I have been thinking a lot about this topic ever since I read about how poor the sales have been for OK Go following the band’s latest viral video hit, the music video for “This Too Shall Pass.” You could argue that their original hit, the video for “Here It Goes Again” (AKA, “the treadmill video”) was one of the videos that made the phrase “going viral” a household term. How do the kings of viral video release something as extravagant, entertaining, and popular as “This Too Shall Pass” (the Rube Goldberg version) without any bit of that attention trickling down to the band in the form of album sales?
Even after the new video surpassed 8 million views, the band had still only sold about 25,000 records in the U.S. That is a very small number in the world of major-label bands. It might also help explain why EMI put up no fuss at all when the band ditched them. In fact, the band’s dismal sales numbers probably give us all the background information we need in order to better understand why EMI forbade the band from making the first “This Too Shall Pass” video embeddable on YouTube—a decision the label says was about making as much money as possible (the label, according to some of the promotional deals they made, would have lost out on credit for views that occurred on embedded versions, and therefore wanted every view to come from the root YouTube page).
And I’m not here to referee between the band and the label. Plenty of blogs are already doing that. What I want to know is this: If OK Go can’t take a viral hit and turn it into profit… then who can? Name another band that gets almost zero radio airplay but still has two music videos online with a combined total of views over 60 million views? I’ll be here when you’re done thinking, but we can skip to the end if you want and just agree that there isn’t one. Every other band or musical artist that has even come close to OK Go’s view counts on YouTube is a major label star with serious airplay across the nation.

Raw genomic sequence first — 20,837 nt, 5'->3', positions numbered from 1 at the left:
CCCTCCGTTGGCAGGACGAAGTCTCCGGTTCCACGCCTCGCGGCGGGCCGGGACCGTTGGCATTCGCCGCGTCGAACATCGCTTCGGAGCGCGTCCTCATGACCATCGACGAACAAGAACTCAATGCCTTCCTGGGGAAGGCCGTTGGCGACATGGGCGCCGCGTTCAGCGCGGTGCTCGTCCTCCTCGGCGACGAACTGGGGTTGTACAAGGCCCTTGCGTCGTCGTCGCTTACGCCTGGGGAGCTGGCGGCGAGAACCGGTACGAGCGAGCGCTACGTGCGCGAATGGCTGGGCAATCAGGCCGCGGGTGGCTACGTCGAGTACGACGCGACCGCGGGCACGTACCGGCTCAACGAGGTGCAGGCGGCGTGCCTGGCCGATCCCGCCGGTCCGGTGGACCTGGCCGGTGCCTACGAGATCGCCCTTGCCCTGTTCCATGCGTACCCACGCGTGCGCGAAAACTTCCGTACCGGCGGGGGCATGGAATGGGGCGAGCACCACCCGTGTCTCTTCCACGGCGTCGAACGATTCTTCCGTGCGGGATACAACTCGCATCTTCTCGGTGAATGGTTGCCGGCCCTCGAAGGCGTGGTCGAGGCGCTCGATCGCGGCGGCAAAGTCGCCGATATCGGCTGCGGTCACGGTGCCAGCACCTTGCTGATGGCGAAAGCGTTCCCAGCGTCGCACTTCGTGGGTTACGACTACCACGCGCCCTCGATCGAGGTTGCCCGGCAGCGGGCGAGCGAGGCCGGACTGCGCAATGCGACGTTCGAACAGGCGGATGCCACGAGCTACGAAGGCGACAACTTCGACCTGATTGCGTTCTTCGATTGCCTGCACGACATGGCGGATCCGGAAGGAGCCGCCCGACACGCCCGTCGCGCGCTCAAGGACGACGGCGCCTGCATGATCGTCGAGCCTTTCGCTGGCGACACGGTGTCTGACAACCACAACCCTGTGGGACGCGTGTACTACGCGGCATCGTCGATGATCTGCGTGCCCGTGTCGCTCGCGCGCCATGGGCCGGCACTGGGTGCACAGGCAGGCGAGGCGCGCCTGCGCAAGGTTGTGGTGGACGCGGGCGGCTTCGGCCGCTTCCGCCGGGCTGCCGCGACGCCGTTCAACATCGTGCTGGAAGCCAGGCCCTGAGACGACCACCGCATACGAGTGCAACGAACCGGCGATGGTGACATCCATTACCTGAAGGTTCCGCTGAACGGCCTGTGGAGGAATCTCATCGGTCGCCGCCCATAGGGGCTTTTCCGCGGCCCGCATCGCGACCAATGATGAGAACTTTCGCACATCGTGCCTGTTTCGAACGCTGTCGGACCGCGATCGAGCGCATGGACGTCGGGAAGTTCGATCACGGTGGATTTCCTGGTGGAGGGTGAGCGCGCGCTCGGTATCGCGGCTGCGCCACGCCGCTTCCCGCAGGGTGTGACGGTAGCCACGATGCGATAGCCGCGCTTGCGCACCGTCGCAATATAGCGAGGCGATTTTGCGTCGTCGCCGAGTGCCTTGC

Then I read this article in Adweek, which states that Evian’s “Roller Babies” video reached over 100 million views, and yet the company lost market share in the U.S. that year. Oops.
And all this has caused me to ponder another, larger question: can viral video even convert?
The short answer is… of course it can. But maybe not in traditional ways.
Of course, viral hits can convert to straight sales… just look at, the company behind the popular Will It Blend video series on YouTube. They make industrial-strength blenders—something that I did not know existed and could not see a need for. And yet, the company’s videos have been seen more than 80 million times, which led to five times the sales they were used to—and that sales figure is two years old.
There are countless other examples of viral videos that have boosted sales for the companies involved—just as there are countless examples of hugely popular branded videos that have led to absolutely nothing.
So if viral can convert, then what is it that triggers the conversion over the other viral offerings? Is there a detachment for the viewers, many of whom are simply killing time while at work and therefore aren’t fully invested in what they’re watching? That’s certainly plausible. In the case of OK Go, is it possible that the video content is simply more entertaining to viewers than the audio track it accompanies?
Sure. It’s possible.